bragimike wrote:The mics that I requested are Line Audio CM3s.
Good choice, but the CM3s have been discontinued and replaced with the CM4s, as discussed at considerable length here:https://www.soundonsound.com/forum/viewtopic.php?f=15&t=66995
But the CM4s would be a good and very cost-effective choice for your application, and actually better than the CM3s in an ORTF array as they have a better defined cardioid polar pattern.
And as Mike has suggested, a better idea still would be to go for a stereo set of Rode NT55s as these give you both cardioid and omni capsules, and thus a lot more options. Spaced Omnis is a much favoured technique for orchestral recording.
However, our conductor has suggested soundfield mics as an alternative.
I suspect that's the only high-end mic he's heard of! ;-) Even a simple A-format soundfield mic, like the Rode NT-SF1, means you're looking at an investment of at least £850, compared to £250 for a pair of CM4s...
Other A-format mics (SoundField SPS200, Sennhesier Ambeo, etc) are much more expensive. More importantly, monitoring on location is difficult becuase you need a software decoder to convert the A-format signals into B-format, and then convert those to stereo so you can hear what you're doing... so unless you have a high end recorder with A-format decoding built in or are running a laptop, mic placement becomes rather tricky....
The cheapest full-function SoundField mic with decoders built-in, the ST450, would set you back around £,7000....
Don't get me wrong -- I love the SoundField mic and I have two (an obsolete SPS422B and an ST450Mkii)... but I'm not sure the expense would be justified in your situation and -- probably more importantly -- the sound quality from a coincident array like the SoundField is not as flattering as that from an ORTF array, and mic positioning is a lot more critical.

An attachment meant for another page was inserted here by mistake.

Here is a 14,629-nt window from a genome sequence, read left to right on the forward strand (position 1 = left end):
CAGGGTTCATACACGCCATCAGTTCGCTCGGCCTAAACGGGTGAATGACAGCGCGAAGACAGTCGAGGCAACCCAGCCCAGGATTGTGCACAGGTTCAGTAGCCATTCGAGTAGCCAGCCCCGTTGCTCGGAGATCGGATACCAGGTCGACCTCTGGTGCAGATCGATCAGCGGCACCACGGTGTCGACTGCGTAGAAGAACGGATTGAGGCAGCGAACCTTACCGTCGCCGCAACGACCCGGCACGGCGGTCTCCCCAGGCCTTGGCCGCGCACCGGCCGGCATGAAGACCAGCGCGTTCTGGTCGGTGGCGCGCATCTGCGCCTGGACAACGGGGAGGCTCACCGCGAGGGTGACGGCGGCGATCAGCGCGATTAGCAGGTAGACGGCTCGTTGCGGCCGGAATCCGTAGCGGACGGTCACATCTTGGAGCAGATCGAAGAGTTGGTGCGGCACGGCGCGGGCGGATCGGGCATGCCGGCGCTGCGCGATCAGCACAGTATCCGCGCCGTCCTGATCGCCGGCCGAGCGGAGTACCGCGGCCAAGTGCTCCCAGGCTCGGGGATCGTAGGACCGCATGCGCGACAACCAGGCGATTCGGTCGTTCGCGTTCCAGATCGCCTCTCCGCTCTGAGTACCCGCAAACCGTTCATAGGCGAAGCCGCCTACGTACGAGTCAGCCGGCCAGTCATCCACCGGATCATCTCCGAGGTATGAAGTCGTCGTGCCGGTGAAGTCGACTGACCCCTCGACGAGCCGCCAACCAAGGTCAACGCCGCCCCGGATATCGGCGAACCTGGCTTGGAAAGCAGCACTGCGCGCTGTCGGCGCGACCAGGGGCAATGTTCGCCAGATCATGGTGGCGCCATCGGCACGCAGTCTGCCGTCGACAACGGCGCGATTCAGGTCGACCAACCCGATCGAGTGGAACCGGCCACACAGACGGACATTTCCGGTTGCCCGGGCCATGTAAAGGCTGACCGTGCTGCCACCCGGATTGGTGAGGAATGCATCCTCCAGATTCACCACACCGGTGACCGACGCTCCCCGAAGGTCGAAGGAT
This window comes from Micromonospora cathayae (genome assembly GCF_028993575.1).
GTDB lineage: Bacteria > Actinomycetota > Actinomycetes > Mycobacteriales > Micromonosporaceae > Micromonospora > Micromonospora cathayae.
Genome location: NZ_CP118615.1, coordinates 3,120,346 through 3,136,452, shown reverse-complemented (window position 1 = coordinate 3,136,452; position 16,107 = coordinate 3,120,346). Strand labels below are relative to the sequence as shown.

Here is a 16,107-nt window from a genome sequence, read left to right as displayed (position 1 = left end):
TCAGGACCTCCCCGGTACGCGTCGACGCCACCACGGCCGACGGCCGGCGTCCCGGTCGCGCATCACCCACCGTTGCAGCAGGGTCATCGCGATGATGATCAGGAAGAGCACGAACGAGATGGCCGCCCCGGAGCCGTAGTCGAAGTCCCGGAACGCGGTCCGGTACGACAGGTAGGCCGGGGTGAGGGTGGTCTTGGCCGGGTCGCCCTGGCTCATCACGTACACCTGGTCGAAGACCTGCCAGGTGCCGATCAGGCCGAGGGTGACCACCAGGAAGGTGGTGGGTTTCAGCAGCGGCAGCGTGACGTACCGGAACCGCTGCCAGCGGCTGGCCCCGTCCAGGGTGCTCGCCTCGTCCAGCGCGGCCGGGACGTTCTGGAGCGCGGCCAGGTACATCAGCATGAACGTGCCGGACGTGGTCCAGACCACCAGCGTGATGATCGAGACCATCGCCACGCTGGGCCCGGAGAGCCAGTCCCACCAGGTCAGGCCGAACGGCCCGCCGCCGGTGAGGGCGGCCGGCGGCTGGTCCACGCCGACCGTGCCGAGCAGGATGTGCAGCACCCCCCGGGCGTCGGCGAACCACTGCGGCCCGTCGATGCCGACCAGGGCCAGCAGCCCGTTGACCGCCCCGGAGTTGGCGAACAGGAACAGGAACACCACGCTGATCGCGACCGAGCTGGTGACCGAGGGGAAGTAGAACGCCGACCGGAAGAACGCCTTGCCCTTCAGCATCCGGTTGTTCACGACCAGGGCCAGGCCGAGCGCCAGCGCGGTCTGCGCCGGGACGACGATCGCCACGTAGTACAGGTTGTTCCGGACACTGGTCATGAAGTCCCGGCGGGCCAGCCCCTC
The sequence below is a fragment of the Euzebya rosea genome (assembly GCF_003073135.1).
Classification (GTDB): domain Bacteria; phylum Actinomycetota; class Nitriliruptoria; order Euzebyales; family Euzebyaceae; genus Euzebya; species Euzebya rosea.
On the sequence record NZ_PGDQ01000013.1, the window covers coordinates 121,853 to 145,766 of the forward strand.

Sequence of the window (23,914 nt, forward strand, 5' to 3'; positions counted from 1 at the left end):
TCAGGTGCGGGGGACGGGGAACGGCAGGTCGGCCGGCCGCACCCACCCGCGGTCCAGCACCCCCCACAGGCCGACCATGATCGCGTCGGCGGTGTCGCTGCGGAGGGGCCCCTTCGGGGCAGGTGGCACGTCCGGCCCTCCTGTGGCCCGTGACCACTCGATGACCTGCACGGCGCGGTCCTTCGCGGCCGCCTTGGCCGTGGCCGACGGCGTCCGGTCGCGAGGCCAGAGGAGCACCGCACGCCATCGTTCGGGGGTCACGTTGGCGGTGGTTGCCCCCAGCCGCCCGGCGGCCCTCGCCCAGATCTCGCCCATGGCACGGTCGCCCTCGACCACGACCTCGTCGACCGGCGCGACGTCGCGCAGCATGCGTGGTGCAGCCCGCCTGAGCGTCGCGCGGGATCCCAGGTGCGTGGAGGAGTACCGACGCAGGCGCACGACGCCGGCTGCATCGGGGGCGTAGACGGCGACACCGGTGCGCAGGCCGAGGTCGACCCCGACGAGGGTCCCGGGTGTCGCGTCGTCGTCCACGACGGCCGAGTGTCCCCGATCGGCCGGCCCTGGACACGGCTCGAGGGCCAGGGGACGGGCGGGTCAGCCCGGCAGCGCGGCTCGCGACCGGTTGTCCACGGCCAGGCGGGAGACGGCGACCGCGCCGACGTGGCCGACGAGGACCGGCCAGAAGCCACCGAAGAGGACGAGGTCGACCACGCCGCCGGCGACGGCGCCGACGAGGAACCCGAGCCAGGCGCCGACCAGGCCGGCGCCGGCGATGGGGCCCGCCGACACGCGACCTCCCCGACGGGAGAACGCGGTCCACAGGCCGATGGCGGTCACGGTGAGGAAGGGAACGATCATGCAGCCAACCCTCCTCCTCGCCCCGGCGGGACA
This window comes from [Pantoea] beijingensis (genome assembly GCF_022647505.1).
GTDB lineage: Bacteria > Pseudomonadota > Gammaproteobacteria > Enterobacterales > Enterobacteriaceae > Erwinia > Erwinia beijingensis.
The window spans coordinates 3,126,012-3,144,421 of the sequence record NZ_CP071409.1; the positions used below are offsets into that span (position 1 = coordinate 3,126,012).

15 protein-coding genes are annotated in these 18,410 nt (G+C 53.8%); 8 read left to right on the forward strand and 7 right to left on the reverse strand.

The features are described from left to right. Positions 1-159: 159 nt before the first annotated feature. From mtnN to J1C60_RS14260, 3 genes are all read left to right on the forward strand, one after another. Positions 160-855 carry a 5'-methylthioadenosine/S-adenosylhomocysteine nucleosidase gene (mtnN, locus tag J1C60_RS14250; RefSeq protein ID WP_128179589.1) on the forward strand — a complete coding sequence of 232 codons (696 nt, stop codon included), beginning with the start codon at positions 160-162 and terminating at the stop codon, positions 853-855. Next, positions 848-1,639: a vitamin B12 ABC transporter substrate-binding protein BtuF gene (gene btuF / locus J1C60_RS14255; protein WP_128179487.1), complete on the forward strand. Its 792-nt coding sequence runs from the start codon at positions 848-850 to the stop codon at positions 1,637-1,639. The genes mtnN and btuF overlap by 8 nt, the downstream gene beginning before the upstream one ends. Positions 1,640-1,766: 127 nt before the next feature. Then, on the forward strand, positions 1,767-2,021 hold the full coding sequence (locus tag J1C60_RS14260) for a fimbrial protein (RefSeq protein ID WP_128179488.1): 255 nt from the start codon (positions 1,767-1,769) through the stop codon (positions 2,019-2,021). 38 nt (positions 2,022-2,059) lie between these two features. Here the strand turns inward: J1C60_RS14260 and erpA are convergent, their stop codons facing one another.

My current view is that a matched pair in an ORFT configuration would be better value for money for what the orchestra wants to achieve and more straight forward to work with.
Absolutely -- spot on. I concur!
With the money saved, I'd suggest investing first in a decent mic stand that won't cause problems with sight-lines. I'd recommend the combination of K&M 26007 tube with a K&M 26700 round base. (Shown here fitted with a radio-mic antenna, but a small ORTF stereo bar works perfectly well too!):
And then maybe a slim two-channel multicore mic cable, such as the Van Damme Blue Series Studio Grade 2-pair multicore (268-202-060) which makes a quick, easy, and very neat single cable run:http://www.van-damme.com/vandamme_product/van-damme-blue-series-studio-grade-up-ofc-pre-jacketed-multicore/
The two inner cables are jacketed, so all you need to do is strip back the outer sheath to reveal a sufficient length of each mini cable to connect to the mics on the ORTF bracket at one end, and into the recording machine at the other. I tidy up that sleeve junction with some heatshrink sleeving, and then solder the XLRs to the tails. I've been using this cable on stereo arrays for years and it works extremely well.